The system 100 further comprises an information server 130 which is connected to the network 110 and to the network 129. Although the information server 130 is depicted as being located between the networks 114 and 129, it will be appreciated that other configurations are possible. For example, one or more bridges or gateways may also be used to interconnect separate networks. Additionally, while the information server 130 is shown as a separate component, it will be appreciated that other configurations are possible. For example, the functionality of the information server 130 may be distributed to the individual automation devices 12.

The information server 130 standardizes communication from different automation devices, manufacturing execution systems, and external business computing systems including databases to connect the automation devices to each other and to the manufacturing execution systems and external business systems. The information server 130 provides a common framework for communication by offering a consistent format for sharing data, allowing users to share information from the automation devices 12 with the rest of the enterprise. The information server 130 preferably resides on a separate server, although the separate server may be a virtual server and the server may be hosted on a computer that is also hosting another server.

Referring now to FIG. 9, FIG. 9 shows the information server 130 in greater detail. The information server 130 comprises a security module 150, a directory module 152, a real-time data module 154, an audit module 156, a data model module 158, and a portal module 160.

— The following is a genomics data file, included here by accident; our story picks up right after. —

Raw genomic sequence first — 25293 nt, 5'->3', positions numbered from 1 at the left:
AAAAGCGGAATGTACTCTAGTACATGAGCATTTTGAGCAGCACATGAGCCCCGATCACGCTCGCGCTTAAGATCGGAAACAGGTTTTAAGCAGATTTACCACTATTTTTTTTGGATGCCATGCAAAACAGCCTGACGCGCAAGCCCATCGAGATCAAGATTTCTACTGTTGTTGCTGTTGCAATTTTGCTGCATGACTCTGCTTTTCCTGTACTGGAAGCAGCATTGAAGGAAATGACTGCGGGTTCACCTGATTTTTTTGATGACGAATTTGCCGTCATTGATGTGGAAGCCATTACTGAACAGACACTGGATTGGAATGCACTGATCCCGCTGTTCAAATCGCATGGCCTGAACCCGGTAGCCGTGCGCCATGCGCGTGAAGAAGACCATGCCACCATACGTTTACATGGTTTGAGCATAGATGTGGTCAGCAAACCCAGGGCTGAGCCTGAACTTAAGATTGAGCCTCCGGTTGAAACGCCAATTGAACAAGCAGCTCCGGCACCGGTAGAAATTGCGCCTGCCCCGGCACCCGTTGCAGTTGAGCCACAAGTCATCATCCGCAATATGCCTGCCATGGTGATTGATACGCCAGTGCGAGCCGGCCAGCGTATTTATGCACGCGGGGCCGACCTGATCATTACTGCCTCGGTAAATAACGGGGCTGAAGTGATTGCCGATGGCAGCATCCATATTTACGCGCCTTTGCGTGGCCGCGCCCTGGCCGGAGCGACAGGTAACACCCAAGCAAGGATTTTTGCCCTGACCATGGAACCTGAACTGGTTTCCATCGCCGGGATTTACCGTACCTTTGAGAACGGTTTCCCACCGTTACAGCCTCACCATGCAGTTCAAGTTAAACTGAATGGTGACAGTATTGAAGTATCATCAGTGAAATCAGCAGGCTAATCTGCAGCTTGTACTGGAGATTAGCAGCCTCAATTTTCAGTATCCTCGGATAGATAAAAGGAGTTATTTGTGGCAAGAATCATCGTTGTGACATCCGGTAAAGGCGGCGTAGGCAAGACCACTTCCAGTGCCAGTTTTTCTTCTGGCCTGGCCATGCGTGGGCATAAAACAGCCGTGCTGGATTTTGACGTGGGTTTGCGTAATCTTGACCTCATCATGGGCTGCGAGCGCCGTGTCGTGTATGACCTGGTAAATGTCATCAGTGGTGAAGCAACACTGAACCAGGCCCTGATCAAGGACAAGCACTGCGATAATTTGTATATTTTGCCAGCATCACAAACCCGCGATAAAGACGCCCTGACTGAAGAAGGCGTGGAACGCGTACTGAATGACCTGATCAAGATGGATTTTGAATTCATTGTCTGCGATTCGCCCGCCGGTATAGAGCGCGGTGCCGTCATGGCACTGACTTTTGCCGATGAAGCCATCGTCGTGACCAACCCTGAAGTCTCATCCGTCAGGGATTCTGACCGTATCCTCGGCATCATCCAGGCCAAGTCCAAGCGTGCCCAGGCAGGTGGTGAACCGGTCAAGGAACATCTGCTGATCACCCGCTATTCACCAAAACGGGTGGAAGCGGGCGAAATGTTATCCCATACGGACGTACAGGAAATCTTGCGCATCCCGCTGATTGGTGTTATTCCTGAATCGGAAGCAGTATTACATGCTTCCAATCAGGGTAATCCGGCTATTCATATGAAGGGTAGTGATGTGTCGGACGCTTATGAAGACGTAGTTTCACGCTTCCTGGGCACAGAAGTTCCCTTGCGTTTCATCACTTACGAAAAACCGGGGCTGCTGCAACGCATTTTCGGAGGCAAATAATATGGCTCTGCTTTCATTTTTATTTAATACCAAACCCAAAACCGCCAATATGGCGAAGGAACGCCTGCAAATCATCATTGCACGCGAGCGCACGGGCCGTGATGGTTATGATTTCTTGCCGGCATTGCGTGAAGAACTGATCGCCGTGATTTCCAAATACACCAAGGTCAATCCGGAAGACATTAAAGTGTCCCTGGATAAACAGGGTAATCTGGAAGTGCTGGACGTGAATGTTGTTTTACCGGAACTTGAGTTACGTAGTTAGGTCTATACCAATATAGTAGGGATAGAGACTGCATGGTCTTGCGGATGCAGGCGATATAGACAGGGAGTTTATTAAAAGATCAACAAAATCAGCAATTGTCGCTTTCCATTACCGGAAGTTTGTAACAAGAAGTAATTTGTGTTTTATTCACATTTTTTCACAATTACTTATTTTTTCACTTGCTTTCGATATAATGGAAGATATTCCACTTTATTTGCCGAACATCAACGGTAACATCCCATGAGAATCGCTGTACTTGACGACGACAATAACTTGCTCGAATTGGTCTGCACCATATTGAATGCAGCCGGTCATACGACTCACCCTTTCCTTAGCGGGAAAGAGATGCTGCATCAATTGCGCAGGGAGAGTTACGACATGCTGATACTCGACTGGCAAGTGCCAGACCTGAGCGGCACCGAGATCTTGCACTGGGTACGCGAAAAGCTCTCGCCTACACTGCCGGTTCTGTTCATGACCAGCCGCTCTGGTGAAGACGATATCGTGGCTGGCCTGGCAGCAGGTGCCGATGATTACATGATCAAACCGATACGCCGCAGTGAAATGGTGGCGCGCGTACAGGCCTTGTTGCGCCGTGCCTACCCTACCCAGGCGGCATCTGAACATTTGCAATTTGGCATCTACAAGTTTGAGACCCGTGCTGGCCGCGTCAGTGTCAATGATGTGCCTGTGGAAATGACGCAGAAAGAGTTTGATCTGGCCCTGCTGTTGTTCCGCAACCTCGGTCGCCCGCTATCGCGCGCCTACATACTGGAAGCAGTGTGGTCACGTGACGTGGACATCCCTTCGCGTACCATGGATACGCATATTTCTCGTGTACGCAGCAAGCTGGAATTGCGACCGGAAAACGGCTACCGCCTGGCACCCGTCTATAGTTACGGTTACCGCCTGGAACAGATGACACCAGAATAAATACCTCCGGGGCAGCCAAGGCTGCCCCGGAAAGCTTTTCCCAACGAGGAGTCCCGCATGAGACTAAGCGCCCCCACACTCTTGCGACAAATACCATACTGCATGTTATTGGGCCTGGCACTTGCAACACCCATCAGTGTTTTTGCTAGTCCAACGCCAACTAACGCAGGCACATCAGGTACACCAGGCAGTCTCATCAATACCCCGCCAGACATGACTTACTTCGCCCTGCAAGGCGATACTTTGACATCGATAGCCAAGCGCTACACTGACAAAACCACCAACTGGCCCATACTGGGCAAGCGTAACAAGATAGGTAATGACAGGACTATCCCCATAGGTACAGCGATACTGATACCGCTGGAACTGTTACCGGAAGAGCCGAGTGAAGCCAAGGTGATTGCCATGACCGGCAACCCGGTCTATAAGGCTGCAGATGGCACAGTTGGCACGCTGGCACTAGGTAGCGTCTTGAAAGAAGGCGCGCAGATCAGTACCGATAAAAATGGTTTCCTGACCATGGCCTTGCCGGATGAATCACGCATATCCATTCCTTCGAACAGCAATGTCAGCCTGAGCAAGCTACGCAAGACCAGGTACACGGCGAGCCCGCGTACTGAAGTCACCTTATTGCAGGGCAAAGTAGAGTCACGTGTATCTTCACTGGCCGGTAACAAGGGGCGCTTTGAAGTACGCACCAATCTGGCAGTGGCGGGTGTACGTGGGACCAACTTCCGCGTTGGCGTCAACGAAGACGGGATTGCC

The security module 150 cooperates with the other modules 152-160 to provide security features in the context of a system which uses an information server 130. For example, to the extent desired, the security module 150 may be used to centrally manage at least some of the security features. For example, in one embodiment, described above, it is desirable to have the access rights managed entirely locally at each device. In another embodiment, for convenience, it may be desirable to change the security configuration of multiple devices simultaneously over the network. This arrangement is more convenient in as much as it allows access rights to be managed from a single location. Other features of the security module 150 are described below.

The directory module 152 provides a directory or common address book of the automation devices 12, user interfaces 14, related parameter names (e.g., tags), and other parameters and devices located in the automation environment. For example, when a system programmer is programming the automation system 10 using a programming tool, the user may assign parameter names (e.g., tags) to I/O points, which may be real or virtual, or to other devices (e.g., sensors, actuators, and so on). Such parameter names may be used in the control program to refer to a particular device or I/O point. Through the directory module 152, such parameter names may then be made available for browsing and access in other tools. For example, if a second system programmer is programming a user interface for the automation system, the second system programmer may use the directory module 152 to browse and access the parameter names assigned by the first programmer in the control program. The directory module 152 provides a distributed namespace. That is, the directory module 152 preferably is not a single database, but rather allows data to reside in multiple places. The directory module 152 provides searchable references to resources stored anywhere across a distributed system. Users may, therefore, perceive the directory module 152 as one searchable single database.